News

Public Defender Applies to Constitutional Court relating to Prisoners' Rights

According to the Constitution of Georgia, the Public Defender of Georgia has the authority to apply to the Constitutional Court when the basic constitutional rights of certain persons are violated. To this end, the Public Defender of Georgia applied to the Constitutional Court and demanded the repeal of various norms that violate the rights of persons placed in penitentiary institutions:

  • The Imprisonment Code provides for various types of disciplinary liabilities, including the prohibition of telephone conversations, receiving and sending personal correspondence, and short visits. For many years, the Public Defender and international monitoring mechanisms have been calling on the Georgian Parliament to repeal these restrictions, but in vain. Communication with the family is not a privilege for prisoners, but rather a necessary precondition for their re-socialization and protection of their We believe that even the partial restriction of prisoner's communication with the family, in the form of a disciplinary sanction, is a disproportionate restriction of their private life, and therefore this regulation is unconstitutional.
  • The procedure, duration and frequency of placement of prisoners in a de-escalation room have been a matter of concern for the Public Defender and international monitoring mechanisms for years. The decision to place a prisoner in a de-escalation room is made by persons with no relevant professional qualifications, which calls into question the appropriateness of the measure. The Public Defender considers that placement of a prisoner in a de-escalation room for a long time and its inappropriate use for punishment create a threat of inhuman treatment and contradict the right to dignity guaranteed by the Constitution of Georgia.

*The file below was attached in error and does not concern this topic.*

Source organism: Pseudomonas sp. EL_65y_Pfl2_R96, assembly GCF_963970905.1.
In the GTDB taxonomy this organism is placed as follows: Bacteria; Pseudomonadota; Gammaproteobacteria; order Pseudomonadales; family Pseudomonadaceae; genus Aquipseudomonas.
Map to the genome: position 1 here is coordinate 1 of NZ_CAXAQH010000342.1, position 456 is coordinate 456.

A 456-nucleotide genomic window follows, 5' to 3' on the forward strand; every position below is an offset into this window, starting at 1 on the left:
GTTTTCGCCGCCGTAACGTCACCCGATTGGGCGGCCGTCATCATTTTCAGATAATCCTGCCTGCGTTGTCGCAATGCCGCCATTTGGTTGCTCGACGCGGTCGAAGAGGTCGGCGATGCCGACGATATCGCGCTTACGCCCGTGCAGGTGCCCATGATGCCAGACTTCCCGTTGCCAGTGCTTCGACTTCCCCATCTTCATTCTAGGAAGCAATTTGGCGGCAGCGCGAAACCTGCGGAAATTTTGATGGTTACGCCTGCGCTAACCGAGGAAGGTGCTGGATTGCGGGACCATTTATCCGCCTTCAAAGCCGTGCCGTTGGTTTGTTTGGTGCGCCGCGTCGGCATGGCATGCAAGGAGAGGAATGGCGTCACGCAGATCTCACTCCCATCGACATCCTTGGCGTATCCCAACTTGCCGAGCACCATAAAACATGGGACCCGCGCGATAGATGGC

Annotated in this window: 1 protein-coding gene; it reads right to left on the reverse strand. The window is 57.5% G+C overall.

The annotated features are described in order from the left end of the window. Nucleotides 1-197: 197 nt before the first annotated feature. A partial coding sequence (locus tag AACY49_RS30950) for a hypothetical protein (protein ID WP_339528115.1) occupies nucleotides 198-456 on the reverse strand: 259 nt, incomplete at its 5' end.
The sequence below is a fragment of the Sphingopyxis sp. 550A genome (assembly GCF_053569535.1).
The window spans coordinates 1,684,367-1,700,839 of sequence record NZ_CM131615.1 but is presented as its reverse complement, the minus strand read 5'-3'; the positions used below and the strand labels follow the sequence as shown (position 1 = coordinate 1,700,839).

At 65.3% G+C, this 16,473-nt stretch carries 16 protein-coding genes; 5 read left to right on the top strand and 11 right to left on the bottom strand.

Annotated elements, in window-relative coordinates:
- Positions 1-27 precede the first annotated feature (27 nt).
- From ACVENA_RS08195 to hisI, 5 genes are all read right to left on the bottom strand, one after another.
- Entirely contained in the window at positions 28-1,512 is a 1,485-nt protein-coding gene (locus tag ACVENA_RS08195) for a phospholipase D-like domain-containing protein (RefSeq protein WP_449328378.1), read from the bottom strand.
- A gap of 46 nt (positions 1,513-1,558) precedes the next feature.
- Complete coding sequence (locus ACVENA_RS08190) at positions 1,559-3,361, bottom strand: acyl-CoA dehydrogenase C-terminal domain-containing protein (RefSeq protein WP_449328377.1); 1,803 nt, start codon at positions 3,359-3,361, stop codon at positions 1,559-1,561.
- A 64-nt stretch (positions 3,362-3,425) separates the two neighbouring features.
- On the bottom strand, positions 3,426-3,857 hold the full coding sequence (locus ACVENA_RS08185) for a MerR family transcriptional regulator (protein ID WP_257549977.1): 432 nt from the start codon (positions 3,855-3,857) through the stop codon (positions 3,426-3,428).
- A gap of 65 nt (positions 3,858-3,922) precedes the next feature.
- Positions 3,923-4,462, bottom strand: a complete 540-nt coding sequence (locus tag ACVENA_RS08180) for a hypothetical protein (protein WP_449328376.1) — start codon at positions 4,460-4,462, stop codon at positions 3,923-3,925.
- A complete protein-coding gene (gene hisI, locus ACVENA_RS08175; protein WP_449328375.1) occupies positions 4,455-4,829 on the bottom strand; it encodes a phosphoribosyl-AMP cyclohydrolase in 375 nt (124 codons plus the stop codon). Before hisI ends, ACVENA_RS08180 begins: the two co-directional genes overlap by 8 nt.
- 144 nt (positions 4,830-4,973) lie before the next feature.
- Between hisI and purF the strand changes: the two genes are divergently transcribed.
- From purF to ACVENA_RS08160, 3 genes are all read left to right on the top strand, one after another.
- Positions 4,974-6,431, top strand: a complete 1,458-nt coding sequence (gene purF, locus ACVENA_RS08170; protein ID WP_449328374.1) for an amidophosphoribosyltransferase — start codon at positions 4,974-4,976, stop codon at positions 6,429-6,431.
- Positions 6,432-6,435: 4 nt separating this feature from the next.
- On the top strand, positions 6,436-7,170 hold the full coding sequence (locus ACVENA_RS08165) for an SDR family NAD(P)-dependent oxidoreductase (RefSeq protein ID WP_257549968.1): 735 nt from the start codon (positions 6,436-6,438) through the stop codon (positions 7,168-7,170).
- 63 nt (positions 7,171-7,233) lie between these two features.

• The Public Defender also filed a constitutional complaint with the Constitutional Court, requesting the declaration of the possibility of restriction of the right to short visits based on the decision of an investigator or a prosecutor unconstitutional. The disputed norm gives the prosecutor/investigator broad discretion to restrict the prisoner's right to short visits without justification.
  • Convicts placed in a special risk facility are barred from enjoying video meetings. According to our claim, this restriction is devoid of rational grounds, as this category of prisoners enjoys the right to other types of visits. The Public Defender considers that the mentioned restriction contradicts the rights of equality and inviolability of private and family life guaranteed by the Constitution of Georgia.
  • The Public Defender also applied to the Constitutional Court against the regulations of the Imprisonment Code, which prohibit accused persons from enjoying video and long-term visits. We consider that this restriction contradicts the rights of equality and inviolability of private and family life enshrined in the Constitution of Georgia, as the need for direct and intimate contact with the detainee's family members and relatives is determined not by the convict’s procedural status but the objective reality, his/her placement in a penitenaitry establishment.

We hope that the Constitutional Court of Georgia will grant the claims of the Public Defender of Georgia and thus ensure the improvement of the rights situation of prisoners.

In addition, we’d like to note that in response to the review of a constitutional complaint filed by the Public Defender a few years ago, the Minister of Justice made changes and lifted restrictions that banned prisoners from keeping more than 100 sheets of official documents in their cell.

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